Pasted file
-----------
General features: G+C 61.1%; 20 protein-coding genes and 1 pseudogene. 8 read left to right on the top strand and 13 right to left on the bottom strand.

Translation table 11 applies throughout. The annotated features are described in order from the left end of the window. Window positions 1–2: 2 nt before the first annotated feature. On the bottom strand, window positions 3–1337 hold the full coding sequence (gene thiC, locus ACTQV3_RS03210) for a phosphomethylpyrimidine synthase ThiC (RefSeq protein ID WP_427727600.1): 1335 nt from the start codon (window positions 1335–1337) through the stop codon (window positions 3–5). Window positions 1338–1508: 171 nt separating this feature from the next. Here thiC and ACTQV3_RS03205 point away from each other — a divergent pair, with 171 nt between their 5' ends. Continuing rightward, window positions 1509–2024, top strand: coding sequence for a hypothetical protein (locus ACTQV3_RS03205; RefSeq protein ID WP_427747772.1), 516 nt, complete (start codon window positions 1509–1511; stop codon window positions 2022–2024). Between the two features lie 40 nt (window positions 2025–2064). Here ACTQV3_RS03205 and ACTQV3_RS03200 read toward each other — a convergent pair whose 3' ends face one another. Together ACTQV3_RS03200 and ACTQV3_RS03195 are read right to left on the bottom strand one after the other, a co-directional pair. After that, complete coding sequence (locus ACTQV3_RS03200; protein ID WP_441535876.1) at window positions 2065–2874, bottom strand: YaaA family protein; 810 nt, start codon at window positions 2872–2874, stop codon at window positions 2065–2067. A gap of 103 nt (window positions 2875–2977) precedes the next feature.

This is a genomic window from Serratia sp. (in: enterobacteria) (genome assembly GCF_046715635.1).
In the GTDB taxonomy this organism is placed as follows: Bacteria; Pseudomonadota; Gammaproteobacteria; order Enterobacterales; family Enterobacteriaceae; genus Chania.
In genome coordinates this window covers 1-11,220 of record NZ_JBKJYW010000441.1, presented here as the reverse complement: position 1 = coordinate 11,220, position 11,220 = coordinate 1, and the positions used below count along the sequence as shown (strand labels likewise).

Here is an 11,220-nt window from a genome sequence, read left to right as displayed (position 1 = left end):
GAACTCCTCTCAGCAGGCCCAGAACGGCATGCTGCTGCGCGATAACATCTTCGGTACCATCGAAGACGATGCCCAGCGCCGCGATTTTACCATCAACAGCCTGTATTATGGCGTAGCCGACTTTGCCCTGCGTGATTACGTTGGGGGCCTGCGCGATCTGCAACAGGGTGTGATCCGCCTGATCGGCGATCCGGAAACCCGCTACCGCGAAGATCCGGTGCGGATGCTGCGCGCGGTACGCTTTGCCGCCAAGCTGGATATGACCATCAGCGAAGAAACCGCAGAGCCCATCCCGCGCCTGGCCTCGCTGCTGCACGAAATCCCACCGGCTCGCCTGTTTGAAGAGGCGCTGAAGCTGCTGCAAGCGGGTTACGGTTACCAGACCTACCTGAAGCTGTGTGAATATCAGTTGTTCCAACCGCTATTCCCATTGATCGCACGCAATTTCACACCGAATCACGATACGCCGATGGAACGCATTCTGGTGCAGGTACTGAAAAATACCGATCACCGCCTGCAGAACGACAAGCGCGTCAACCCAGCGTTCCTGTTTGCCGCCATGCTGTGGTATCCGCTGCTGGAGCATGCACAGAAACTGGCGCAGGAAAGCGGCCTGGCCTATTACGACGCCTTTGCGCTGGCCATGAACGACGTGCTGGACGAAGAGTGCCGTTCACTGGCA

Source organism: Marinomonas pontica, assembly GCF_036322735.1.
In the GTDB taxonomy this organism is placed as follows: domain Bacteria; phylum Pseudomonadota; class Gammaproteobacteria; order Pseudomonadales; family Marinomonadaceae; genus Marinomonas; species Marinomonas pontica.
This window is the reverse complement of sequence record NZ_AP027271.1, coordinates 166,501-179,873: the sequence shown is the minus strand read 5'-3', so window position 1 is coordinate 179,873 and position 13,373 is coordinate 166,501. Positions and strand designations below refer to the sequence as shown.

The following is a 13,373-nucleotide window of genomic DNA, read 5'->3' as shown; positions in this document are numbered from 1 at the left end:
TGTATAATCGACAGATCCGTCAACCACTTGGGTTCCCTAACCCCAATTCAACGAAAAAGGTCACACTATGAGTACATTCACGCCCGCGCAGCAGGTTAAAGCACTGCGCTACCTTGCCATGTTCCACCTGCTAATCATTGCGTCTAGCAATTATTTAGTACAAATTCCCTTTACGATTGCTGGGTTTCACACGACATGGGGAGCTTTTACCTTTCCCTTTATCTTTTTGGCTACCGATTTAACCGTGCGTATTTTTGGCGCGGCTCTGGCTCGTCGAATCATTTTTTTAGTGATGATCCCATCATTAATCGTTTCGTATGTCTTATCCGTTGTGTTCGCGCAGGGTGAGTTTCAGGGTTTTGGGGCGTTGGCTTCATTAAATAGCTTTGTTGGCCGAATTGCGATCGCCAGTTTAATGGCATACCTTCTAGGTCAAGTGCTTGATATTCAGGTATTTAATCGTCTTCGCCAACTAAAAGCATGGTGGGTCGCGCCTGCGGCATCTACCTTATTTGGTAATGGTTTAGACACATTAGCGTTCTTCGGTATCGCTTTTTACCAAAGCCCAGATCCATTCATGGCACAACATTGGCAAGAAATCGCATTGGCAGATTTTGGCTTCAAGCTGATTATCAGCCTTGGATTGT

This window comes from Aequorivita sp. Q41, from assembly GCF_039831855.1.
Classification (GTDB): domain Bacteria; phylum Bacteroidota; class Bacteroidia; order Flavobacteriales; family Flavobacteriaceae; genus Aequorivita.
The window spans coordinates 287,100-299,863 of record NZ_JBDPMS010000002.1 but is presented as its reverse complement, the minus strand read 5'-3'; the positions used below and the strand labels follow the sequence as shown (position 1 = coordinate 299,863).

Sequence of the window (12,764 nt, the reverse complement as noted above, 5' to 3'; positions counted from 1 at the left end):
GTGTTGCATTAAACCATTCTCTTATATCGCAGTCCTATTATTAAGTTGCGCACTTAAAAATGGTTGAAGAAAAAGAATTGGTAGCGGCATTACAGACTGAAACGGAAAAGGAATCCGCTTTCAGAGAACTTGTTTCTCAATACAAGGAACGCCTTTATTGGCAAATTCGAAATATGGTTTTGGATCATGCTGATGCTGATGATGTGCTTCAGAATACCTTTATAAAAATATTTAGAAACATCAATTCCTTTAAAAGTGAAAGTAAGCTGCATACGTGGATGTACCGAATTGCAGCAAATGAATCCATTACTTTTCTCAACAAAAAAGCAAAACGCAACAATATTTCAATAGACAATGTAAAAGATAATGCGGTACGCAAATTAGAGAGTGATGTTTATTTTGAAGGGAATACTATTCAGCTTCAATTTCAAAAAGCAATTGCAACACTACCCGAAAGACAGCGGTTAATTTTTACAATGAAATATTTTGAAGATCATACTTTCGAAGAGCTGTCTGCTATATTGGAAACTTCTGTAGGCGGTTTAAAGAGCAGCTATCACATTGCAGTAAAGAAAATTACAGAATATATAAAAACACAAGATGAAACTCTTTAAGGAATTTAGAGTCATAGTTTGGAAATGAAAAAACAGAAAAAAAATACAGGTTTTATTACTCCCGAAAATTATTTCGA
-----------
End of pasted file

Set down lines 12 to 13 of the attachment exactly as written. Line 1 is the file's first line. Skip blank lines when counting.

TGTATAATCGACAGATCCGTCAACCACTTGGGTTCCCTAACCCCAATTCAACGAAAAAGGTCACACTATGAGTACATTCACGCCCGCGCAGCAGGTTAAAGCACTGCGCTACCTTGCCATGTTCCACCTGCTAATCATTGCGTCTAGCAATTATTTAGTACAAATTCCCTTTACGATTGCTGGGTTTCACACGACATGGGGAGCTTTTACCTTTCCCTTTATCTTTTTGGCTACCGATTTAACCGTGCGTATTTTTGGCGCGGCTCTGGCTCGTCGAATCATTTTTTTAGTGATGATCCCATCATTAATCGTTTCGTATGTCTTATCCGTTGTGTTCGCGCAGGGTGAGTTTCAGGGTTTTGGGGCGTTGGCTTCATTAAATAGCTTTGTTGGCCGAATTGCGATCGCCAGTTTAATGGCATACCTTCTAGGTCAAGTGCTTGATATTCAGGTATTTAATCGTCTTCGCCAACTAAAAGCATGGTGGGTCGCGCCTGCGGCATCTACCTTATTTGGTAATGGTTTAGACACATTAGCGTTCTTCGGTATCGCTTTTTACCAAAGCCCAGATCCATTCATGGCACAACATTGGCAAGAAATCGCATTGGCAGATTTTGGCTTCAAGCTGATTATCAGCCTTGGATTGT

This window comes from Aequorivita sp. Q41, from assembly GCF_039831855.1.